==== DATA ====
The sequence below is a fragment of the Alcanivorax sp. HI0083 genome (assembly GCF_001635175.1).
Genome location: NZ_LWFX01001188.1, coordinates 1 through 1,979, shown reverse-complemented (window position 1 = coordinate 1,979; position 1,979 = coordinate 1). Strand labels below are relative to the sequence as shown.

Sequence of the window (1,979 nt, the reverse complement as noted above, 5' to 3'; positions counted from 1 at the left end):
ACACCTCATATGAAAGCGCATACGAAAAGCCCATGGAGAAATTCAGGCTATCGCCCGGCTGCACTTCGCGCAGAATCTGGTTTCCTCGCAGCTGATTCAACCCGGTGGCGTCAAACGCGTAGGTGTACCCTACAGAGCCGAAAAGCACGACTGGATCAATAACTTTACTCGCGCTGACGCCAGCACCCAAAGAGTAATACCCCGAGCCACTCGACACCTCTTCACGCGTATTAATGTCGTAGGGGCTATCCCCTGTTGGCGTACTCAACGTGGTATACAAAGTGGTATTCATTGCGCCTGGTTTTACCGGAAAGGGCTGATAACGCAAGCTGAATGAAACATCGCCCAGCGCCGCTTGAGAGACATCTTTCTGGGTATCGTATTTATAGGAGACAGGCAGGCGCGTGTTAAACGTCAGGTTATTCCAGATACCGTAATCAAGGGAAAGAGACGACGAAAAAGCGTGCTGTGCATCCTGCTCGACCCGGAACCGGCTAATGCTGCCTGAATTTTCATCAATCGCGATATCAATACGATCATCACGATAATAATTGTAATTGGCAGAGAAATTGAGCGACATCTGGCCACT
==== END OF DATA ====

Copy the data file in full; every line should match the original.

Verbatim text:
The sequence below is a fragment of the Alcanivorax sp. HI0083 genome (assembly GCF_001635175.1).
Genome location: NZ_LWFX01001188.1, coordinates 1 through 1,979, shown reverse-complemented (window position 1 = coordinate 1,979; position 1,979 = coordinate 1). Strand labels below are relative to the sequence as shown.

Sequence of the window (1,979 nt, the reverse complement as noted above, 5' to 3'; positions counted from 1 at the left end):
ACACCTCATATGAAAGCGCATACGAAAAGCCCATGGAGAAATTCAGGCTATCGCCCGGCTGCACTTCGCGCAGAATCTGGTTTCCTCGCAGCTGATTCAACCCGGTGGCGTCAAACGCGTAGGTGTACCCTACAGAGCCGAAAAGCACGACTGGATCAATAACTTTACTCGCGCTGACGCCAGCACCCAAAGAGTAATACCCCGAGCCACTCGACACCTCTTCACGCGTATTAATGTCGTAGGGGCTATCCCCTGTTGGCGTACTCAACGTGGTATACAAAGTGGTATTCATTGCGCCTGGTTTTACCGGAAAGGGCTGATAACGCAAGCTGAATGAAACATCGCCCAGCGCCGCTTGAGAGACATCTTTCTGGGTATCGTATTTATAGGAGACAGGCAGGCGCGTGTTAAACGTCAGGTTATTCCAGATACCGTAATCAAGGGAAAGAGACGACGAAAAAGCGTGCTGTGCATCCTGCTCGACCCGGAACCGGCTAATGCTGCCTGAATTTTCATCAATCGCGATATCAATACGATCATCACGATAATAATTGTAATTGGCAGAGAAATTGAGCGACATCTGGCCACT